Last Updated on August 3, 2021
In a document the Biden regime Department of Justice is calling “guidance“, the agency repeats the often-mocked declaration that “The November 3rd election was the most secure in American history” and chastises supporters of election integrity for demanding “an unusual second round of examinations” in states with reports of widespread voter fraud. The agency then suggests these audits could violate the Civil Rights Act of 1960.
“There are federal or criminal penalties attached,” the Department of Justice asserts. They claim that those who arrange forensic audits of the 2020 election “can face fines of up to $1,000 and imprisonment of up to one year for each violation.” Then, their intimidating document suggests that these audits represent “intimidation”.
“The Attorney General is authorized to file a civil action seeking preventative relief” against those who organize election audits, the “guidance” explains. “Judicial decisions have established that voter intimidation need not involve physical threats,” the “guidance” continues. (READ MORE: Attorney General Merrick Garland Says Antifa Attacks On Courthouses Aren’t Domestic Terrorism Because They Happen At Night)
Arizona Rep. Mark Finchem, who is now running for Arizona Secretary of State to replace radical left wing Katie Hobbs, recently warned Biden administration Attorney General Merrick Garland against sending enforcers to the state of Arizona. “I got news for Merrick Garland, there’s this little thing called the Constitution,” said Finchem. “Article I, section IV, the times places and manner of holding election for senators and representatives… it is the legislature that has responsibility for nominating and naming the electors for President.”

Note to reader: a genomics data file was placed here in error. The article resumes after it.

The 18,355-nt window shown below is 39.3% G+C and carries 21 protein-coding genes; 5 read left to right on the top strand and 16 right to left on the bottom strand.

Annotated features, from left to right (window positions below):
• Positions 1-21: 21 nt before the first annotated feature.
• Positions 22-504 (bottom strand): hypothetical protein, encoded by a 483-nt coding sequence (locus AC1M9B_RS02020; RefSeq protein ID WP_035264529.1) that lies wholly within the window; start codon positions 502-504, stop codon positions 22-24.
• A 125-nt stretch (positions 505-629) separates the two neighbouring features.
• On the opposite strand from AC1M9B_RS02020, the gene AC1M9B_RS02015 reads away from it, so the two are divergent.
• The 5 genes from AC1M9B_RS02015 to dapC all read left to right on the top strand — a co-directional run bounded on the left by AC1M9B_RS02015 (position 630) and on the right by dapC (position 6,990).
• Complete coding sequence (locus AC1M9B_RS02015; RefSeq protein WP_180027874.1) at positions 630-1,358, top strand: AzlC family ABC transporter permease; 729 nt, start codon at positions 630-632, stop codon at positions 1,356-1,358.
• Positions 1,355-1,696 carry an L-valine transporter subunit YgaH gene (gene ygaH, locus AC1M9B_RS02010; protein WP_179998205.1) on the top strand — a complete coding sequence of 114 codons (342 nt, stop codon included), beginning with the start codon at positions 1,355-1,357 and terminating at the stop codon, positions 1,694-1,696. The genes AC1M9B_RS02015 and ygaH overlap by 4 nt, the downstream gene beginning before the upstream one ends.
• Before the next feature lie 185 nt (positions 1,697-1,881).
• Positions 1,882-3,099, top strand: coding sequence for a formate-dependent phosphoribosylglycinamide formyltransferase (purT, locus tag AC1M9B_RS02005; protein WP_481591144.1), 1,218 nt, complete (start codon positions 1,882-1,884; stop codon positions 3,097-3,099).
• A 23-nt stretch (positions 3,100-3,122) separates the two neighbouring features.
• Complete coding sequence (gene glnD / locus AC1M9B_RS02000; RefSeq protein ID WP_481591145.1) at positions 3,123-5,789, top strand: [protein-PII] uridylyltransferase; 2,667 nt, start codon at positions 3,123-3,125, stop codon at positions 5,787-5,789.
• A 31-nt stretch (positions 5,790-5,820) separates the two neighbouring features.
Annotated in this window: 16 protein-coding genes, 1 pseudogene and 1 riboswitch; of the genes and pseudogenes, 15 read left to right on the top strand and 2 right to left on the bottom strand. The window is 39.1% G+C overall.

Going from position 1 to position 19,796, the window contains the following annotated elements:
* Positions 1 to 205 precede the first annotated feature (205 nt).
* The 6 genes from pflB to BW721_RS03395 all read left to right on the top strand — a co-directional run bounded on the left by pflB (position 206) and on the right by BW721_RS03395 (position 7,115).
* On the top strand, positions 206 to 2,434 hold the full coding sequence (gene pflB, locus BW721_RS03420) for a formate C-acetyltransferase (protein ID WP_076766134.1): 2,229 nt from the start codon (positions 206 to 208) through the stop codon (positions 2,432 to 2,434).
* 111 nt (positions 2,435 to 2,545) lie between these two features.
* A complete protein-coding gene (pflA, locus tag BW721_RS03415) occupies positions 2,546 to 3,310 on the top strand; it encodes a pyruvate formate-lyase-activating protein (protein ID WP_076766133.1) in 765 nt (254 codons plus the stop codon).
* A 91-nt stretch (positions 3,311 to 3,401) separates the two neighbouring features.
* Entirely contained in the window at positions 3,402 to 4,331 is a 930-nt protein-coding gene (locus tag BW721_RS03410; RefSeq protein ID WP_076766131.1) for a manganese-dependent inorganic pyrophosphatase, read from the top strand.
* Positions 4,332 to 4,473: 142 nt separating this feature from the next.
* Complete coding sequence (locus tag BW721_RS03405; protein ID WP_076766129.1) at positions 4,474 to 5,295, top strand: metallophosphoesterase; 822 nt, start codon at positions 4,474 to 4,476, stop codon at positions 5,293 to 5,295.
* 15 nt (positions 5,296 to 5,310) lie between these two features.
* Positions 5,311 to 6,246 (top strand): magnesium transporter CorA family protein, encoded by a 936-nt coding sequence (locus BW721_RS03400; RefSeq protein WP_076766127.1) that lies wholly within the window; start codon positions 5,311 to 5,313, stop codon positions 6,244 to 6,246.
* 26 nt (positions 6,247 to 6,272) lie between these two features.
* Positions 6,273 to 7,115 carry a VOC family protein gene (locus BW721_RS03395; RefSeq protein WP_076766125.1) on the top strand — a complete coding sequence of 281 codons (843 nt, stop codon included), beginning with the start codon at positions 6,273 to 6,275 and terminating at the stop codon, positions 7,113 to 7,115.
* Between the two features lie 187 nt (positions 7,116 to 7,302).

Finchem added, “I would advise Merrick Garland and his team of thugs that now occupy the Department of Justice: Tread very lightly. Our attorney general, I spoke with their representative this morning, I’m not going to put him on the hook for anything, but you’re going to walk into a very surprising reception if you try to do anything in this state that interferes with legislative authority in handling our elections. Hard stop.”
After the Maricopa County Board of Supervisors refused to cooperate with the latest round of subpoenas that would allow the Arizona Audit to finally be completed, Arizona Sen. Wendy Rogers suggested the officials be arrested and held in solitary confinement. “I vote to arrest. Arrest and put them in solitary,” she continued, further wondering if there were enough “solitary confinement cells available in Arizona,” wrote Rogers. “We are going to need the lot.”